CHICAGO -- A settlement in a class-action lawsuit first filed in 2004 against Bally Total Fitness is scheduled for approval next month.

A hearing is set for Nov. 18 in the U.S. District Court for the Northern District of Illinois in Chicago. Judge John F. Grady will determine if the court will approve a sum of $2 million for the plaintiffs, who claimed that Bally misled investors about the Chicago-based company’s financial statements, including its net income, revenues and expenses.

The $2 million from the settlement would go to investors who purchased or acquired shares of Bally stock between Aug. 3, 1999, and April 28, 2004, according to court documents.

“That’s just the deal that was struck between the parties,” says Jon Lambiras, an attorney with Berger and Montague P.C., Philadelphia, the firm representing the plaintiffs. “There was give and take on both sides, and that was the amount that we arrived at. The case is still pending. It’s still subject to court approval.”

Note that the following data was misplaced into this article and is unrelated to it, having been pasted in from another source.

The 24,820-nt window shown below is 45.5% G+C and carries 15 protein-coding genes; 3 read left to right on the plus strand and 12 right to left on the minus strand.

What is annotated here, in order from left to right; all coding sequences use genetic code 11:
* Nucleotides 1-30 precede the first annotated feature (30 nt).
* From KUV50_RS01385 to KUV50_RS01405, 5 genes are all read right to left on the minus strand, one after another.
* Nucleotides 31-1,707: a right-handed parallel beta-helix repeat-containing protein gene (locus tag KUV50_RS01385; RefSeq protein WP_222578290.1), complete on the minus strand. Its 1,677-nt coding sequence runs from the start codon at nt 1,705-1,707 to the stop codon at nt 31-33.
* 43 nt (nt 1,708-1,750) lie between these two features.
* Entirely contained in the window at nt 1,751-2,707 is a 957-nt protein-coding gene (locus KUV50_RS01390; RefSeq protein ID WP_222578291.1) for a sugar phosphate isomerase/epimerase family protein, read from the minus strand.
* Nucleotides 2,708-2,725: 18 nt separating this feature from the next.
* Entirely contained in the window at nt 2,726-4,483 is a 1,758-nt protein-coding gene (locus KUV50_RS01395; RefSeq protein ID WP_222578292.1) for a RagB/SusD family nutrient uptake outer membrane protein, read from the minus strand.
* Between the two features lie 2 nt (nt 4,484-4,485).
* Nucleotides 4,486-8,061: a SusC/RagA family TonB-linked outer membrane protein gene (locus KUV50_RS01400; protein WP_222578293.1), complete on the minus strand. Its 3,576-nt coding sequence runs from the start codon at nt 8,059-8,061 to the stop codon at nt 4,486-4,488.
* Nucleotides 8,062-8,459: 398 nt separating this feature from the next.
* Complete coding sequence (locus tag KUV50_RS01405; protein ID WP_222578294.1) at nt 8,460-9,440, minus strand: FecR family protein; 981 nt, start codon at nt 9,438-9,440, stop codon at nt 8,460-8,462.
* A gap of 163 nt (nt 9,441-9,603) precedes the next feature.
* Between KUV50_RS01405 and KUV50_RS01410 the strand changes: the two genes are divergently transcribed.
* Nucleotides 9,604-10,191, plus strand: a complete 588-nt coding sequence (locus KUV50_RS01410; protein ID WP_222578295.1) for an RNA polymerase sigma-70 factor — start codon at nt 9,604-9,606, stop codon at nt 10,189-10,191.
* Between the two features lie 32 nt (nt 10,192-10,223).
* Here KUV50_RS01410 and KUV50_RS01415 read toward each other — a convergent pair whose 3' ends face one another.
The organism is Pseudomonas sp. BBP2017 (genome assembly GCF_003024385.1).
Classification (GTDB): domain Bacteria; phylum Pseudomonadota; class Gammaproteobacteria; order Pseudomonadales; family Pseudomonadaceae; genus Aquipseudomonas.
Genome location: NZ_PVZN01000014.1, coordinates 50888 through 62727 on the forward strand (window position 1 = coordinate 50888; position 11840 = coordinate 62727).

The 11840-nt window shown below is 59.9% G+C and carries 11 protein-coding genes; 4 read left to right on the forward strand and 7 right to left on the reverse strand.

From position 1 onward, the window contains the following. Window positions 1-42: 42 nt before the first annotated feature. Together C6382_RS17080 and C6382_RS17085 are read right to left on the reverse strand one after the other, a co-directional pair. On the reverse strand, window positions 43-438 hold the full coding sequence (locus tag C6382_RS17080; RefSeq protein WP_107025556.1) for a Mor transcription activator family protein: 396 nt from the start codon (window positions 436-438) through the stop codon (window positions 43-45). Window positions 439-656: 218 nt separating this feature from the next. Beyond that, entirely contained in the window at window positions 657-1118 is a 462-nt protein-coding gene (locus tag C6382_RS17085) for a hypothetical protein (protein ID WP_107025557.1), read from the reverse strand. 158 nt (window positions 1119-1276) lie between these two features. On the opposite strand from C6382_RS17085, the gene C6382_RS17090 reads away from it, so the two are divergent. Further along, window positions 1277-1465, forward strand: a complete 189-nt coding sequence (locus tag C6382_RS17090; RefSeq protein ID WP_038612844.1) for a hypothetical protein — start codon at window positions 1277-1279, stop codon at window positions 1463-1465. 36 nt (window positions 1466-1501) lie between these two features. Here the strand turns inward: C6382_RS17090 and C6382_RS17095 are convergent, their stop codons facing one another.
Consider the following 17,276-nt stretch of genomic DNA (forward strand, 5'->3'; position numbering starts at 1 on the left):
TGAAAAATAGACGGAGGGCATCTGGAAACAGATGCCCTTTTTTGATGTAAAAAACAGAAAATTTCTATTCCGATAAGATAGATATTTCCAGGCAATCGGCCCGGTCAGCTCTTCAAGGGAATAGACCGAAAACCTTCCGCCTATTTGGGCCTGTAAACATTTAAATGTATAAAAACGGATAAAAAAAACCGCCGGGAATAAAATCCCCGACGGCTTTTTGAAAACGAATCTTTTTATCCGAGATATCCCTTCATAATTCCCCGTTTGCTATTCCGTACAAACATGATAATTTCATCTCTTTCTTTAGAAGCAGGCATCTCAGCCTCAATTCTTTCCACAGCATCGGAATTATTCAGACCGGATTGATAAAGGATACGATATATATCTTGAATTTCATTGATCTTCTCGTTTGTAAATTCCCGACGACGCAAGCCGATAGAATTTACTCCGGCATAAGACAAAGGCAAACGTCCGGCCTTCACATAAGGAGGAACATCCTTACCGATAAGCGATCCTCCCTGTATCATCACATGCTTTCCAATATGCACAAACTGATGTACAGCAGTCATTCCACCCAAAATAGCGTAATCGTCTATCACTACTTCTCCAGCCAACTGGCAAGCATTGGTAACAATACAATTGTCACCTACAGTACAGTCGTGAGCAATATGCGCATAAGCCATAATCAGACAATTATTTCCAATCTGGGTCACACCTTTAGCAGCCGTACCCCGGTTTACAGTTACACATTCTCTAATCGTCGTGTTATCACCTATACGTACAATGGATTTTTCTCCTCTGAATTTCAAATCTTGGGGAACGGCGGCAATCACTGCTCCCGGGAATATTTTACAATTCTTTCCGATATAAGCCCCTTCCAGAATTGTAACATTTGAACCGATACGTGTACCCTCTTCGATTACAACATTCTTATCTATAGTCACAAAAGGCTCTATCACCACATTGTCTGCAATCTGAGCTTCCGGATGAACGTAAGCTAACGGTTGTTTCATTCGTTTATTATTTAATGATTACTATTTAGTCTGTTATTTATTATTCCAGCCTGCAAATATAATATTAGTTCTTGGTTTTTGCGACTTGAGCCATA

The settlement represents an average recovery of 6.5 cents per share, but after attorneys’ fees and taxes, it’s an average of 4.2 cents a share. A stipulation of settlement was entered on June 29.

The first of several securities fraud class actions was filed against Bally on May 20, 2004. Defendants in the case include Bally, former CEO Paul Toback, former CEO Lee Hillman, former CFO John Dwyer and Bally’s auditor, Ernst & Young. Of the $2 million, $95,000 will be provided by Ernst and Young, and $1.905 million will be provided by Hillman and Dwyer on behalf of themselves and Toback.

The defendants have denied the allegations in the lawsuit. In July 2006, the U.S. District Court dismissed the complaint for the plaintiffs’ failure to show that Bally acted with intent to defraud. In March 2007, Cosmos Investment Co., the lead plaintiff in the case, filed an appeal with the U.S. Court of Appeals for the Seventh Circuit. The settlement was reached before the appeals court’s ruling.

Bally filed for bankruptcy in July 2007. It emerged from bankruptcy later that year as a private company. That bankruptcy—the first of two Bally bankruptcies in the past four years—as well as the appeal and the settlement discussions were reasons for the length of this case, Lambiras says.

Lambiras did not know the exact number of plaintiffs in the class-action suit, but he says it could be in the thousands.

Bally declined to comment on the case.